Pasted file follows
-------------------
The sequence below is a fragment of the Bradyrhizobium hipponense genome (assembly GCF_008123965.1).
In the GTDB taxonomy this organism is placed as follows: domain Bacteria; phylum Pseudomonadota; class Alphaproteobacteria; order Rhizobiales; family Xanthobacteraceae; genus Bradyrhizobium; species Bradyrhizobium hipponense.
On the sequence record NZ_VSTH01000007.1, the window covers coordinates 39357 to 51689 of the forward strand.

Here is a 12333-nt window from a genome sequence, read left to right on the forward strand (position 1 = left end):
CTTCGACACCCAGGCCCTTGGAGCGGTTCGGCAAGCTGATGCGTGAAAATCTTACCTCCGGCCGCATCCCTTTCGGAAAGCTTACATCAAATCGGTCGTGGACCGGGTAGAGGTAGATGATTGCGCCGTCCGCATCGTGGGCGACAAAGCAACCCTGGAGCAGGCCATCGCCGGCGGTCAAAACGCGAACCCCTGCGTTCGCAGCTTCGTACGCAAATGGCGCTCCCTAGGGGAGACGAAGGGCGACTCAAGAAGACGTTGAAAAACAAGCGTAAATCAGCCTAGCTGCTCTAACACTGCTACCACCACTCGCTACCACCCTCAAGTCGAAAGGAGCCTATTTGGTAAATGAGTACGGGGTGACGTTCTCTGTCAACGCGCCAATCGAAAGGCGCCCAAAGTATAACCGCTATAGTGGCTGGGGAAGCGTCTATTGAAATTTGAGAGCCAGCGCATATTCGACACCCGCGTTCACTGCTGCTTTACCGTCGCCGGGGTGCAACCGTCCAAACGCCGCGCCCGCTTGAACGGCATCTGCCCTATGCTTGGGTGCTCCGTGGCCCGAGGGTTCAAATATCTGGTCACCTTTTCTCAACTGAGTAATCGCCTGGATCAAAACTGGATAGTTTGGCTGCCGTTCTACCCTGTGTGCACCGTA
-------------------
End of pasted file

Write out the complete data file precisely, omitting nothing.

The sequence below is a fragment of the Bradyrhizobium hipponense genome (assembly GCF_008123965.1).
In the GTDB taxonomy this organism is placed as follows: domain Bacteria; phylum Pseudomonadota; class Alphaproteobacteria; order Rhizobiales; family Xanthobacteraceae; genus Bradyrhizobium; species Bradyrhizobium hipponense.
On the sequence record NZ_VSTH01000007.1, the window covers coordinates 39357 to 51689 of the forward strand.

Here is a 12333-nt window from a genome sequence, read left to right on the forward strand (position 1 = left end):
CTTCGACACCCAGGCCCTTGGAGCGGTTCGGCAAGCTGATGCGTGAAAATCTTACCTCCGGCCGCATCCCTTTCGGAAAGCTTACATCAAATCGGTCGTGGACCGGGTAGAGGTAGATGATTGCGCCGTCCGCATCGTGGGCGACAAAGCAACCCTGGAGCAGGCCATCGCCGGCGGTCAAAACGCGAACCCCTGCGTTCGCAGCTTCGTACGCAAATGGCGCTCCCTAGGGGAGACGAAGGGCGACTCAAGAAGACGTTGAAAAACAAGCGTAAATCAGCCTAGCTGCTCTAACACTGCTACCACCACTCGCTACCACCCTCAAGTCGAAAGGAGCCTATTTGGTAAATGAGTACGGGGTGACGTTCTCTGTCAACGCGCCAATCGAAAGGCGCCCAAAGTATAACCGCTATAGTGGCTGGGGAAGCGTCTATTGAAATTTGAGAGCCAGCGCATATTCGACACCCGCGTTCACTGCTGCTTTACCGTCGCCGGGGTGCAACCGTCCAAACGCCGCGCCCGCTTGAACGGCATCTGCCCTATGCTTGGGTGCTCCGTGGCCCGAGGGTTCAAATATCTGGTCACCTTTTCTCAACTGAGTAATCGCCTGGATCAAAACTGGATAGTTTGGCTGCCGTTCTACCCTGTGTGCACCGTA